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Goodbye, Horatio Alger | The Nation

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Goodbye, Horatio Alger

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No doubt, government programs by the 1970s and '80s required reform, pruning and some serious rethinking. But the government activism that started with Teddy Roosevelt did not dampen prosperity, and effective and concerned government policy would not have done so in the past quarter-century either. To the contrary, during the progressive first three-quarters of the twentieth century, the nation grew faster than it has since the Reagan revolution. Americans swallowed such laissez-faire illusions before, notably in the late 1800s and the 1920s, and the promises turned out as empty then as they are today.

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Jeff Madrick
Jeff Madrick is Senior Fellow at the Roosevelt Institute. He is also editor of Challenge magazine and a senior fellow...

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As the 2012 elections approach, renewed faith will be critical to combating Republicans’ slash-and-burn rhetoric.

Addressing wage stagnation should be the country's top priority.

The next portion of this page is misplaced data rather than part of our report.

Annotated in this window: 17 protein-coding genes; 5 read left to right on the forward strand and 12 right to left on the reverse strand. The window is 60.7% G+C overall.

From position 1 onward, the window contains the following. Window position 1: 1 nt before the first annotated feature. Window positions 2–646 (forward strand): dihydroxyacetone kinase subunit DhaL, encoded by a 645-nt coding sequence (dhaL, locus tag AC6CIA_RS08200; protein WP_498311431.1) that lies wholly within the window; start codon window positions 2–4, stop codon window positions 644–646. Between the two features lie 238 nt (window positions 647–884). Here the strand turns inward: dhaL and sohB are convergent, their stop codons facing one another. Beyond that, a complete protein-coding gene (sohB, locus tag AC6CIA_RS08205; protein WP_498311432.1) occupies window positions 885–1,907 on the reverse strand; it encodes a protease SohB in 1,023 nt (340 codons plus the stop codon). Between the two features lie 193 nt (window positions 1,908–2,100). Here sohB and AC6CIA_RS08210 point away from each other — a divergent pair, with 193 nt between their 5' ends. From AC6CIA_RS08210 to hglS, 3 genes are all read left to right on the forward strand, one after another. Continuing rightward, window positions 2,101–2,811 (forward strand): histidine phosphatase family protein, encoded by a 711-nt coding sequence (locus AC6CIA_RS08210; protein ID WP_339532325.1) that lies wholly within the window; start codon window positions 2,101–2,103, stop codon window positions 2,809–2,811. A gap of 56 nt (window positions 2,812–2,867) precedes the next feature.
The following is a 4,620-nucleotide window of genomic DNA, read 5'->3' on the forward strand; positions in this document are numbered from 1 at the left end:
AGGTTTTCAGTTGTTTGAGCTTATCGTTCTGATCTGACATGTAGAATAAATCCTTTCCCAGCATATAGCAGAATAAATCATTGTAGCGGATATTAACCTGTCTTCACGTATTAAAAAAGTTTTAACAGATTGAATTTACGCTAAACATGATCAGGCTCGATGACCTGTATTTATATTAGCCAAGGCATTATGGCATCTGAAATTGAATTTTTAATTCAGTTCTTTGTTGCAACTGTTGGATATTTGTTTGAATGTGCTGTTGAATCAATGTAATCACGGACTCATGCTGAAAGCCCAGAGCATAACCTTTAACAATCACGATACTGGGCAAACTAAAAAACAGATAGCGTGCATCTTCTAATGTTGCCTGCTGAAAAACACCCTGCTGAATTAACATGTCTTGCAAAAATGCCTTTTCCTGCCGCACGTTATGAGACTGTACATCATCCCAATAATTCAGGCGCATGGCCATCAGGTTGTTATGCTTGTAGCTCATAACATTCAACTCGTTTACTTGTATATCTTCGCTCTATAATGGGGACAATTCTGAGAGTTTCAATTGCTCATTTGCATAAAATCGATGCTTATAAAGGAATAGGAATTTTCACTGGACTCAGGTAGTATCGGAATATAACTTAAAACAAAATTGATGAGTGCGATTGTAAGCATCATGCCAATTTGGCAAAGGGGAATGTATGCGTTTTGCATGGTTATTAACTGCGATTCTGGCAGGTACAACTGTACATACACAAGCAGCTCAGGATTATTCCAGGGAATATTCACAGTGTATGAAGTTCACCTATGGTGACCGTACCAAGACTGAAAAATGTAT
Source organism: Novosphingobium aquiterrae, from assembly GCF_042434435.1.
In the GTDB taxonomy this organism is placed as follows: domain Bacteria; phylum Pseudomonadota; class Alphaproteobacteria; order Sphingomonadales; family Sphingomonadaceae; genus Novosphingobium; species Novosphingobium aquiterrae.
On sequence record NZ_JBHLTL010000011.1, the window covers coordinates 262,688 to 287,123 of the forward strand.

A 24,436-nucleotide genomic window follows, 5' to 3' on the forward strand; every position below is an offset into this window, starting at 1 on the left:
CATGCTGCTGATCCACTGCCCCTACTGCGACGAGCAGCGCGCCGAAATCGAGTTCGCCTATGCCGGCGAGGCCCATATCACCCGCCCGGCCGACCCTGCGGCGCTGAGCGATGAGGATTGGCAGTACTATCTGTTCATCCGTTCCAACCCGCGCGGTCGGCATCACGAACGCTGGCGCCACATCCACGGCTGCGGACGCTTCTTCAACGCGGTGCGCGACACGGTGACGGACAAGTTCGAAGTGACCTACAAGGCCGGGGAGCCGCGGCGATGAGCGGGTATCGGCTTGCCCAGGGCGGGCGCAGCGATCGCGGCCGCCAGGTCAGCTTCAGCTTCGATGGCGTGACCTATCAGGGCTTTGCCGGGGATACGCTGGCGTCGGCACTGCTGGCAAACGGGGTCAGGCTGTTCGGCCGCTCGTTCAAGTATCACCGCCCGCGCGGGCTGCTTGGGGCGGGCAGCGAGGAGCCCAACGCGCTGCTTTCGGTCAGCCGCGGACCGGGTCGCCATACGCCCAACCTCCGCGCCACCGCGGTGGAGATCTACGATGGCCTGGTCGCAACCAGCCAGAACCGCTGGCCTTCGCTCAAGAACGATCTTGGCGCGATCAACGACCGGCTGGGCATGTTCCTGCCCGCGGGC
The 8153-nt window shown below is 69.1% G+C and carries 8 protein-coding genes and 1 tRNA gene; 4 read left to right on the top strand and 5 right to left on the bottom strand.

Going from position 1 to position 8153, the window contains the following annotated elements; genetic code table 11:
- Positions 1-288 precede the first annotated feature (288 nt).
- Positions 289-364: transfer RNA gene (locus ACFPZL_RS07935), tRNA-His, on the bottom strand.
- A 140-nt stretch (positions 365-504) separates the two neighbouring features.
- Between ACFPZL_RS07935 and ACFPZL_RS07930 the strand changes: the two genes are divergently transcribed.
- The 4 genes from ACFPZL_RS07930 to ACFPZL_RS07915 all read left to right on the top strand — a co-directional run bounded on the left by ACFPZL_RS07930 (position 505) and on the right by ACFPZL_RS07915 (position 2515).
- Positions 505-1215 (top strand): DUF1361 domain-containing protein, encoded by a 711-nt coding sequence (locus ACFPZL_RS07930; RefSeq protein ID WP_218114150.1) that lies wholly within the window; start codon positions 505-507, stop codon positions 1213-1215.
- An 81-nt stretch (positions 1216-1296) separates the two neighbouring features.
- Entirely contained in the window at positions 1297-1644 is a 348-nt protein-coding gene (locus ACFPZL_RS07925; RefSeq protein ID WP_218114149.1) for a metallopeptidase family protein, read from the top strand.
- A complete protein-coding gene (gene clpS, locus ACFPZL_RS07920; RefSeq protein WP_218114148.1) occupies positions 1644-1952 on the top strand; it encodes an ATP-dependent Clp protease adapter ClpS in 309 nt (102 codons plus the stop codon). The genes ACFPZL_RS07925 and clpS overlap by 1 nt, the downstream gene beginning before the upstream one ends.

Today the United States is two nations, but not so much divided between rich and poor, as former Senator John Edwards puts it, as between the well-educated and the rest. A college degree is not a guarantee of a middle-class life, but it has become pretty close to a necessity. And a college degree is expensive, even for those who attend public institutions. The demand for ever more education is not new in our history. But when Americans first needed a good primary education in the mid-1800s, state and local governments provided it, and made sure it was also available in poorer communities. Along with the distribution of land, free primary schooling was among the first income redistribution programs in the nation. In the early 1900s, when Americans needed high schools, state and local governments built thousands across the land, and graduation rates soared. In the second half of the nineteenth century, the federal government also actively supported new land-grant colleges, which became the basis of a state university system. The federal and state governments never went as far as they did with high school, however, and today the nation still treats higher education as if it is a privilege. There is federal and state aid, but increasingly it comes in the form of loans, leaving graduates even of state and community institutions burdened with record levels of debt. And tuition and room and board at private universities has risen considerably faster than has aid, even in the form of loans.